As an animated film Frozen hits all the notes that make films like it successful. The songs are catchy, the acting is decent, and the animation is absolutely gorgeous. But, somehow, it still doesn’t register as good. And the reasons for that are simple.

The fact that the songs are catchy doesn’t disguise the fact that they’re also woefully generic. only two of the songs are memorable enough that they make me want to watch the film again, and neither of those are the Oscar nominated “Let it go”. “Let it go” is a song specifically made to be played on the radio. It’s reasonably good, it gets stuck in your head pretty easily, and it’s not hard to remember the words, but it’s not big, not in the way a song in a Disney film that’s garnered this much praise should be. And that’s a detriment to the film itself. It’s also a shame, because Idina Menzel has shown in previous roles that she can go big (“Defying Gravity”, anyone?). When your big song doesn’t even let your Broadway star belt it out, there’s something wrong with your big song. Before this starts to look like a rant against “Let it go”, I should talk about the songs I do like.

The first is “Fixer Upper”: this is my favorite song in the whole movie. It’s everything that a memorable Disney song should be, big, catchy, and actually good. “Fixer Upper” is sung by kristoff’s troll family, and it’s upbeat, joyous, and adorable. I really found myself unable to do anything but sing along to it. The fast lyrics are fitting for the characters dripping with personality, and it’s really a shame that this is the only ensemble song in the film, because with a few more, this film would be elevated from mediocre to great. This song is up there with “I Just Can’t Wait to be King” in my book.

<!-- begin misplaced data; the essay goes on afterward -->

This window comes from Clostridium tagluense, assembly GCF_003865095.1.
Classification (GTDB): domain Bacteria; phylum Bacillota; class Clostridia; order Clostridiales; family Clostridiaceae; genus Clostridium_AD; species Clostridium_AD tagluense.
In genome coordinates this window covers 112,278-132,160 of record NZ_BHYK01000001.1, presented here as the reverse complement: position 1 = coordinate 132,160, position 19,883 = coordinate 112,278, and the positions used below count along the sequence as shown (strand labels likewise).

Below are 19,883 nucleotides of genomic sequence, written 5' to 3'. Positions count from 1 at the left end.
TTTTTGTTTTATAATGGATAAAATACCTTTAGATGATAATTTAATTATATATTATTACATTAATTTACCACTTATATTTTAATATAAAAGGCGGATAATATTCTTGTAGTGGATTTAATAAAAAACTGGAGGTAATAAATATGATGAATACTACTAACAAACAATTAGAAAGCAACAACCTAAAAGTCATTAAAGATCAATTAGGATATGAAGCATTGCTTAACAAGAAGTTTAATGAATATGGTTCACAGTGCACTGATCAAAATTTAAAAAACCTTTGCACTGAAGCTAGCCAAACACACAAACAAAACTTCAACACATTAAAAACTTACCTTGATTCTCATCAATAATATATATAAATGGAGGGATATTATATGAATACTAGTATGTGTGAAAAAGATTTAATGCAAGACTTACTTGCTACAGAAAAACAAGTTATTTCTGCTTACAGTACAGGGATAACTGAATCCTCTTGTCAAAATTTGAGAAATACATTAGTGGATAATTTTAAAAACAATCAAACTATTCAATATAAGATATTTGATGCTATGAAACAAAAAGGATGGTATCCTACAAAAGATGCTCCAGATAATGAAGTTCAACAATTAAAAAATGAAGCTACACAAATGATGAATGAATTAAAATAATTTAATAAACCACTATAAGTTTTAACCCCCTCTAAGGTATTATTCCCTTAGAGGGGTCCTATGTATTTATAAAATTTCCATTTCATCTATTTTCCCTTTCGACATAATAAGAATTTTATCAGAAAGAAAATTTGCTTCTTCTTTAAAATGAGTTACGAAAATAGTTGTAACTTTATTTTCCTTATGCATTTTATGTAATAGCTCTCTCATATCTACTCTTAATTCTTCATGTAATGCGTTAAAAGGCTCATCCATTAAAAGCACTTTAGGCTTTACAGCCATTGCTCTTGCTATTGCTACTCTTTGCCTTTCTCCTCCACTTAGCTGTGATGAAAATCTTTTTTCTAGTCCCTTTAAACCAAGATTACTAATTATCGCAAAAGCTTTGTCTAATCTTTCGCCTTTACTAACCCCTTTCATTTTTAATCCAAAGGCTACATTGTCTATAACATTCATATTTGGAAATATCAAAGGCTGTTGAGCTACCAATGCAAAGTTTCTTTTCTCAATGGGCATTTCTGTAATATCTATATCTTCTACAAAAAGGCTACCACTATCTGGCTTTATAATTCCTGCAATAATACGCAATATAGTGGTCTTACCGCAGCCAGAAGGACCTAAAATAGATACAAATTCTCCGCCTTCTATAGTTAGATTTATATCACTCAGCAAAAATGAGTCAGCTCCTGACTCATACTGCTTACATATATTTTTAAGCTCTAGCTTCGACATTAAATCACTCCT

The second is “In Summer”: sung by the sometimes insufferable snowman Olaf, “In Summer” is equal part uplifting and comedic. You really can’t help but laugh at the fact that a snowman is singing about frolicking in a meadow in full sunlight. And the fact that his dream is unattainable (and it is revealed later that he knows this) adds a surprising element of pathos to his character. the song makes his character a snowman, into one of the most genuine characters in the film. I think this song gets far less praise than it deserves.

Next up, the characters.

Kristen Bell has been one of my favorite actresses since Veronica Mars and I’m happy to see her in such a big role. She absolutely shines in Frozen. As Anna, Elsa’s sister, Bell gives an excellent performance. She perfectly voices Anna’s mixture of innocence and (sometimes) arrogance. And she manages to match Idina Menzel’s powerful vocals with her own, which was a complete shock to me. As a character, Anna honestly doesn’t bring much to the table, she’s kind of a mixture of previous Disney princesses, mostly Belle and Ariel. However, Kristen Bell adds a nuance to her character that I feel Anna doesn’t live up to. Of course, that could be my bias speaking.
Idina Menzel is excellent, as usual, as Elsa. Elsa is a strange example of a protagonist. She’s not featured that heavily in the film, so her big number falls a little flat. We don’t really learn much about Elsa at all. She’s the classic Tortured soul type, forced to ostracize her sister because of her power, and that really comes through in Menzel’s performance. You can tell how much her power has hurt her, and in her isolation, we also see how much it empowers her. it’s a shame that such an interesting character got so little screen time over all.